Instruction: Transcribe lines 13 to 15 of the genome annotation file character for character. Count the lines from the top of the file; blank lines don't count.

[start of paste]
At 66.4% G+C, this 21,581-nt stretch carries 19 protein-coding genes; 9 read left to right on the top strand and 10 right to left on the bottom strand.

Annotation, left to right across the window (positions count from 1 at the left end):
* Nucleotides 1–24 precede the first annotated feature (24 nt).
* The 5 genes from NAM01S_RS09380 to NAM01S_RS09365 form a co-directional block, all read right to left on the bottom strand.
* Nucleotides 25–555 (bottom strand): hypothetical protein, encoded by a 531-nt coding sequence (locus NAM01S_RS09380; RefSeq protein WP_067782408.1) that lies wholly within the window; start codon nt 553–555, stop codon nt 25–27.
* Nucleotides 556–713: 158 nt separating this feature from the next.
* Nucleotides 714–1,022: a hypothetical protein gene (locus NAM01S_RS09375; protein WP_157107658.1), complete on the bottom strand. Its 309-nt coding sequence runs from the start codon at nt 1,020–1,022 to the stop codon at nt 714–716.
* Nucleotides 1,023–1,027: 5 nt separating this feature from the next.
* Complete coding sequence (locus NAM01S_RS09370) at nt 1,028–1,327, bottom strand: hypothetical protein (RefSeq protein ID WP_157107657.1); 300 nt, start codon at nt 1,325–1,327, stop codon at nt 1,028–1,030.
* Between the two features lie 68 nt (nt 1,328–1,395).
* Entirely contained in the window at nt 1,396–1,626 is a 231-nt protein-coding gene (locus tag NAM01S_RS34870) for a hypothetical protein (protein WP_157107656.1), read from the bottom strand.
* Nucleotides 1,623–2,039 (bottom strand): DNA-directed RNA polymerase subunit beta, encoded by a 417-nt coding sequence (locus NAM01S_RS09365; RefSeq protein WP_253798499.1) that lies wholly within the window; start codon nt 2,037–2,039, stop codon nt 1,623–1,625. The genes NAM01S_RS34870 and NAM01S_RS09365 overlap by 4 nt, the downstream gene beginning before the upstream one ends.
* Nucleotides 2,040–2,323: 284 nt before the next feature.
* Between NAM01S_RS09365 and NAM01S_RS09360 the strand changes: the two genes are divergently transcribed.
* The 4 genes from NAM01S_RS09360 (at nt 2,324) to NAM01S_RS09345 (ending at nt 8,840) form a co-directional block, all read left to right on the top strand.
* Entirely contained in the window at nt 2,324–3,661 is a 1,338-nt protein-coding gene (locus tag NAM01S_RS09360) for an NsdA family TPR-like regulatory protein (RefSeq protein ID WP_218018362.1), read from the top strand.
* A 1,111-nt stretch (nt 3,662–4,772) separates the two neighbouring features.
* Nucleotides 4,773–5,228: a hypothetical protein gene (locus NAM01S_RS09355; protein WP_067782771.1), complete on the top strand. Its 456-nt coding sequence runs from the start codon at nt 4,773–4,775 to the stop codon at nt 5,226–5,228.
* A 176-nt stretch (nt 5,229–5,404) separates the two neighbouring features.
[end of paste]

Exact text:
* Nucleotides 2,040–2,323: 284 nt before the next feature.
* Between NAM01S_RS09365 and NAM01S_RS09360 the strand changes: the two genes are divergently transcribed.
* The 4 genes from NAM01S_RS09360 (at nt 2,324) to NAM01S_RS09345 (ending at nt 8,840) form a co-directional block, all read left to right on the top strand.